# Detrended Cross-Correlation Analysis

A module to perform **DCCA coefficients** analysis. The coefficient `rho`

describes the **correlation strength** between two **time-series** depending on **time scales**. It lies in [-1, 1], 1 being perfect correlations, and -1 perfect anticorrelations.

The package provides also functions returning a 95% confidence interval for the null-hypothesis (= "no-correlations").

Travis |
---|

The implementation is based on
Zebende G, Et al. *DCCA cross-correlation coefficient differentiation: Theoretical and practical approaches* (2013), and was tested by reproducing the results of *DCCA and DMCA correlations of cryptocurrency markets* (2020) from Paulo Ferreira, et al.

## Perform a DCCA coefficients computation:

To compute DCCA coefficients, call the `rhoDCCA`

function like: `pts, rho = rhoDCCA(timeSeries1, timeSeries2)`

. It has the following parameters:

`rhoDCCA(timeSeries1, timeSeries2; box_start = 3, box_stop = div(length(series1),10), nb_pts = 30, order = 1)`

**Input arguments**:

**timeSeries1, timeSeries2**(Array{Float64,1}): Time series to analyse, need to be of the**same length**.**box_start, box_stop**(Int): Start and end point of the analysis. defaults respectively to 3 (the minimal possible time-scale) and 1/10th of the data length (passed this size the variance gets large).**nb_pts**(Int): Number of points to carry the analysis onto. mostly relevant for plotting.**order**(Int): Order of the polynomial to use for detrending. If not given, defaults to 1 (linear detrending). If`order`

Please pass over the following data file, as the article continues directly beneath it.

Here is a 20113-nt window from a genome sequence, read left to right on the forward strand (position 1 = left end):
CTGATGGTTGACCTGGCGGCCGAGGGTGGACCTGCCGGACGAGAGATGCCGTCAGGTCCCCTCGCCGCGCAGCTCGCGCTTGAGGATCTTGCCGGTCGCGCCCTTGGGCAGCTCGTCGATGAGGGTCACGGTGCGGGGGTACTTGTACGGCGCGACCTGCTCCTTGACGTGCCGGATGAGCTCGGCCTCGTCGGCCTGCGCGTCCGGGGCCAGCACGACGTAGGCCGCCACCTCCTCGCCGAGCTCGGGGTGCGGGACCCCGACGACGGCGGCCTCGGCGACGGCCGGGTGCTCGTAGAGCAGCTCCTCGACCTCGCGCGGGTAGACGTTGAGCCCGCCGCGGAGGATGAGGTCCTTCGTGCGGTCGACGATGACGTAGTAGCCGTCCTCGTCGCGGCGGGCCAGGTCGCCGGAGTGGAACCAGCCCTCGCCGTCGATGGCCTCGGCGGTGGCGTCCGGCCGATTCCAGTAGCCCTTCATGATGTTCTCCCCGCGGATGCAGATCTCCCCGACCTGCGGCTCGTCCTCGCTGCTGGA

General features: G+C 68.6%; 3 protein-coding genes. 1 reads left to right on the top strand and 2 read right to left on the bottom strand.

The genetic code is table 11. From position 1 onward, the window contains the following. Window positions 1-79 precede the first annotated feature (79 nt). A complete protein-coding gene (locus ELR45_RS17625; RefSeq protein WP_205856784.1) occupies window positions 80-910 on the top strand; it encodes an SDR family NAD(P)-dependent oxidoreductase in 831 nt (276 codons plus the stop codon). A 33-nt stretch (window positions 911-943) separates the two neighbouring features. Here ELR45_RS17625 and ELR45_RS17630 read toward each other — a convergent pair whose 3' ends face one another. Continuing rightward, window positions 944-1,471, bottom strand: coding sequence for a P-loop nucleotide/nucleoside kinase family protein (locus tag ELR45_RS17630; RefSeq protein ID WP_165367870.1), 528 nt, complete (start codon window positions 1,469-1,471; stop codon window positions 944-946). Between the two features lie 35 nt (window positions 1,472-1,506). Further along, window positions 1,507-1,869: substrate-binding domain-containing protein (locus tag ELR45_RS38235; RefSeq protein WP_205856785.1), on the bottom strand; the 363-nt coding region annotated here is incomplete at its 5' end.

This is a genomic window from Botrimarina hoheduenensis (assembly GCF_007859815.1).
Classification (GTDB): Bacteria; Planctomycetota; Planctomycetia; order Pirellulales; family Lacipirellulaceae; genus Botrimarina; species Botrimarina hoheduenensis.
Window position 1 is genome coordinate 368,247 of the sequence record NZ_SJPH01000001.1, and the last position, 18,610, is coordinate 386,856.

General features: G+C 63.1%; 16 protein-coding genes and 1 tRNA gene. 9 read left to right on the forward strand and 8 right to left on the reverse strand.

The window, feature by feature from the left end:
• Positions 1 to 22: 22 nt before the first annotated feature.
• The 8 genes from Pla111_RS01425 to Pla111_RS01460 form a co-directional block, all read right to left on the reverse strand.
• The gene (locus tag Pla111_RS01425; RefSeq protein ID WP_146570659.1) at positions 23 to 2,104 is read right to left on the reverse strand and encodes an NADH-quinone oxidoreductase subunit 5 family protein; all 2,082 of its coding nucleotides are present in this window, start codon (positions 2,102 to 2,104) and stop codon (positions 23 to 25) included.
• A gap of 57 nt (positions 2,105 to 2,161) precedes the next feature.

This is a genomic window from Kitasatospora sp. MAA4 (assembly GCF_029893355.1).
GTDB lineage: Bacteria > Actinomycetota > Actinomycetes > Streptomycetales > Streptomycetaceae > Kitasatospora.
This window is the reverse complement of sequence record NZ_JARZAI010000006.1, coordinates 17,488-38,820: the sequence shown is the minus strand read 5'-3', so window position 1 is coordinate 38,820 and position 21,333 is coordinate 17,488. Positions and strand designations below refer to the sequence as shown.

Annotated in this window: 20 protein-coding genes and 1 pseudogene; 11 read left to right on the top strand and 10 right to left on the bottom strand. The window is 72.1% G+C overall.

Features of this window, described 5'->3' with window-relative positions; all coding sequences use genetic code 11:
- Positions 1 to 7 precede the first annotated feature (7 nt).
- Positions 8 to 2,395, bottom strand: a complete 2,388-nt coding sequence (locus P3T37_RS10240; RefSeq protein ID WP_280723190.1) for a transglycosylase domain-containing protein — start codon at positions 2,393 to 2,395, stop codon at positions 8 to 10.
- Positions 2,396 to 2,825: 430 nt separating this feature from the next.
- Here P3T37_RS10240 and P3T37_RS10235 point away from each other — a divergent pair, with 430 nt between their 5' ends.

is too high, overfitting can happen, impacting the results.

**Returns**:

**pts**(Array{Int,1}): List of points (time-scales) where the analysis is carried out.**rho**(Array{Float64,1}): Value of the DCCA coefficient at each points in`pts`

.

## Get the 95% confidence interval

As a rule of thumb : values of `rho`

in [-0.1,0.1] usually aren't significant.

The confidence intervals provided by this package correspond to the **null-hypothesis** i.e **no correlations**. If `rho`

gets **outside** of this interval it can be considered **significant**.

To get a fast estimation of the confidence interval, call the `empirical_CI`

function like: `pts, ci = empirical_CI(dataLength)`

.

For a more accurate estimation, you can call `bootstrap_CI`

: `pts, ci = bootstrap_CI(timeSeries1, timeSeries2; iterations = 200)`

. This operation can be much more demanding (a few minutes). The `iterations`

argument controls the number of repetitions for the bootstrap procedure, the higher the value, the smoother and cleaner the estimation will be, but it will also take longer.

## Example of simple analysis:

Calling the DCCA function with random white noise

```
julia> ts1 = rand(2000)
ts2 = rand(2000)
x, y = rhoDCCA(ts1, ts2)
pts, ci = empirical_CI(length(ts1))
```

Gave the following plot :

```
a = scatter(x,y, markersize = 7, xscale = :log, title = "Example of DCCA analysis : \n Correlations between two white noise time series", label = "rho coefficients", xlabel = "window sizes", ylabel = "Correlation strengh")
plot!(a,pts,ci, color = "red", linestyle = :dot, label = "limits of null-hypothesis")
plot!(a,pts,-ci, color = "red", linestyle = :dot, label = "")
display(a)
```

## Installation:

```
julia> Using Pkg
Pkg.add("DCCA")
```

## To-do:

- implement spline detrending?